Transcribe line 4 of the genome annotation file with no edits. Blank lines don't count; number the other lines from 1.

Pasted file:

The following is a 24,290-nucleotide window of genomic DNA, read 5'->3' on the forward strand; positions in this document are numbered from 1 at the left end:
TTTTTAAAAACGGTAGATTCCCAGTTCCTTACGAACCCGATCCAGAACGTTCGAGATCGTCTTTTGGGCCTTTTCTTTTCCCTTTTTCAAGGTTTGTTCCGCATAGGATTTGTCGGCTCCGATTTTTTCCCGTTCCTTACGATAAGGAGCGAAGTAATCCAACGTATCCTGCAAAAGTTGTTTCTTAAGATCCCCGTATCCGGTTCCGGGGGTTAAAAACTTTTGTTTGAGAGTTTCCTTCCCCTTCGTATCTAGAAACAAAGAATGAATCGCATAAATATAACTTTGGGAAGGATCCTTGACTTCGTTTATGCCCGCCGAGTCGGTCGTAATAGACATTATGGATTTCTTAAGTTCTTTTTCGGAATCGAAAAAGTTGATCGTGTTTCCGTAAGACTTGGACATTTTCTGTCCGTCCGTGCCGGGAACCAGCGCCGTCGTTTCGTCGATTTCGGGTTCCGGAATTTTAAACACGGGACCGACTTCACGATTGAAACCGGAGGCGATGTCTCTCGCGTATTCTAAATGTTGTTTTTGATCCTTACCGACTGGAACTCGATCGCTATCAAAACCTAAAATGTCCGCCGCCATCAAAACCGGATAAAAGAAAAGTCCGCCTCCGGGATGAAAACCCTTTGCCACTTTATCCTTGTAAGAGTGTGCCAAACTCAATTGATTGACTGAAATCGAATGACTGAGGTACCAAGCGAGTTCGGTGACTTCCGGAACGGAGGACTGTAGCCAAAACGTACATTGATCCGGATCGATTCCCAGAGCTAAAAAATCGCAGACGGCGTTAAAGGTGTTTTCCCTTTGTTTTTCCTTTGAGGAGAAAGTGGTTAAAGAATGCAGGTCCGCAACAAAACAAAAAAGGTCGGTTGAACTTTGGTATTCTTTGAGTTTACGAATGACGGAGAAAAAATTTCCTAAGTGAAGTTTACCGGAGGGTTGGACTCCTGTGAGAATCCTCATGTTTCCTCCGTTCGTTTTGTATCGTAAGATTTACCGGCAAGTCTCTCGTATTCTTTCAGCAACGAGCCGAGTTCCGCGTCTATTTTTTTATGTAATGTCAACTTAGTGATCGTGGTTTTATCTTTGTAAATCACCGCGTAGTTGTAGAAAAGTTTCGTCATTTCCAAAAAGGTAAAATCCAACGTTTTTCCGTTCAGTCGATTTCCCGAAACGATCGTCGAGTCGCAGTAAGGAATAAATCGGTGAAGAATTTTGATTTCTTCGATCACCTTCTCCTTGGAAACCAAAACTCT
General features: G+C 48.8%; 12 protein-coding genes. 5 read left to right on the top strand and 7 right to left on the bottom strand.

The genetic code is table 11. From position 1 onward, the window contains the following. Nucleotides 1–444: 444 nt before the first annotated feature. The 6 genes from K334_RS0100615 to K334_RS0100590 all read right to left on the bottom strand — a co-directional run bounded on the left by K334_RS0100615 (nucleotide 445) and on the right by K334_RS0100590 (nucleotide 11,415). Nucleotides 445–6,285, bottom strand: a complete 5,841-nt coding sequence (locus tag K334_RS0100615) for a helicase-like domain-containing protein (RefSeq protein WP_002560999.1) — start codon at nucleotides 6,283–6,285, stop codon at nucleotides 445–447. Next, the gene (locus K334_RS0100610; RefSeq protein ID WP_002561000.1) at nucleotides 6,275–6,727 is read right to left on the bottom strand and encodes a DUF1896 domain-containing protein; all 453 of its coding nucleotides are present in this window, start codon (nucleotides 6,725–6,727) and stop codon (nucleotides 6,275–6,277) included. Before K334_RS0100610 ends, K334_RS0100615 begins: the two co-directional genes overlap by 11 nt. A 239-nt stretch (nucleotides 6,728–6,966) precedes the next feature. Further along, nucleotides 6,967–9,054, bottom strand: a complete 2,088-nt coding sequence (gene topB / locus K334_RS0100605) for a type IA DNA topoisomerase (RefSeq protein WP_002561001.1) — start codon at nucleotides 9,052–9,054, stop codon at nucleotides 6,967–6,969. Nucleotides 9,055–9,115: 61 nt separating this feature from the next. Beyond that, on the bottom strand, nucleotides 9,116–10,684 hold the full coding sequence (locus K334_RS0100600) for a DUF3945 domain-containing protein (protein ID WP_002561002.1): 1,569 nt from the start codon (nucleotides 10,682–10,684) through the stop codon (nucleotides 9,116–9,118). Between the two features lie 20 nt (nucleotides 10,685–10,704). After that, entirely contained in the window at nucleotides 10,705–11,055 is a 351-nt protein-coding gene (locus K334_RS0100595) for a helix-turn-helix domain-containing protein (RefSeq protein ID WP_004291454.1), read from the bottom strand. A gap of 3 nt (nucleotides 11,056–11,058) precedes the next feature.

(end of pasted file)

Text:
The genetic code is table 11. From position 1 onward, the window contains the following. Nucleotides 1–444: 444 nt before the first annotated feature. The 6 genes from K334_RS0100615 to K334_RS0100590 all read right to left on the bottom strand — a co-directional run bounded on the left by K334_RS0100615 (nucleotide 445) and on the right by K334_RS0100590 (nucleotide 11,415). Nucleotides 445–6,285, bottom strand: a complete 5,841-nt coding sequence (locus tag K334_RS0100615) for a helicase-like domain-containing protein (RefSeq protein WP_002560999.1) — start codon at nucleotides 6,283–6,285, stop codon at nucleotides 445–447. Next, the gene (locus K334_RS0100610; RefSeq protein ID WP_002561000.1) at nucleotides 6,275–6,727 is read right to left on the bottom strand and encodes a DUF1896 domain-containing protein; all 453 of its coding nucleotides are present in this window, start codon (nucleotides 6,725–6,727) and stop codon (nucleotides 6,275–6,277) included. Before K334_RS0100610 ends, K334_RS0100615 begins: the two co-directional genes overlap by 11 nt. A 239-nt stretch (nucleotides 6,728–6,966) precedes the next feature. Further along, nucleotides 6,967–9,054, bottom strand: a complete 2,088-nt coding sequence (gene topB / locus K334_RS0100605) for a type IA DNA topoisomerase (RefSeq protein WP_002561001.1) — start codon at nucleotides 9,052–9,054, stop codon at nucleotides 6,967–6,969. Nucleotides 9,055–9,115: 61 nt separating this feature from the next. Beyond that, on the bottom strand, nucleotides 9,116–10,684 hold the full coding sequence (locus K334_RS0100600) for a DUF3945 domain-containing protein (protein ID WP_002561002.1): 1,569 nt from the start codon (nucleotides 10,682–10,684) through the stop codon (nucleotides 9,116–9,118). Between the two features lie 20 nt (nucleotides 10,685–10,704). After that, entirely contained in the window at nucleotides 10,705–11,055 is a 351-nt protein-coding gene (locus K334_RS0100595) for a helix-turn-helix domain-containing protein (RefSeq protein ID WP_004291454.1), read from the bottom strand. A gap of 3 nt (nucleotides 11,056–11,058) precedes the next feature.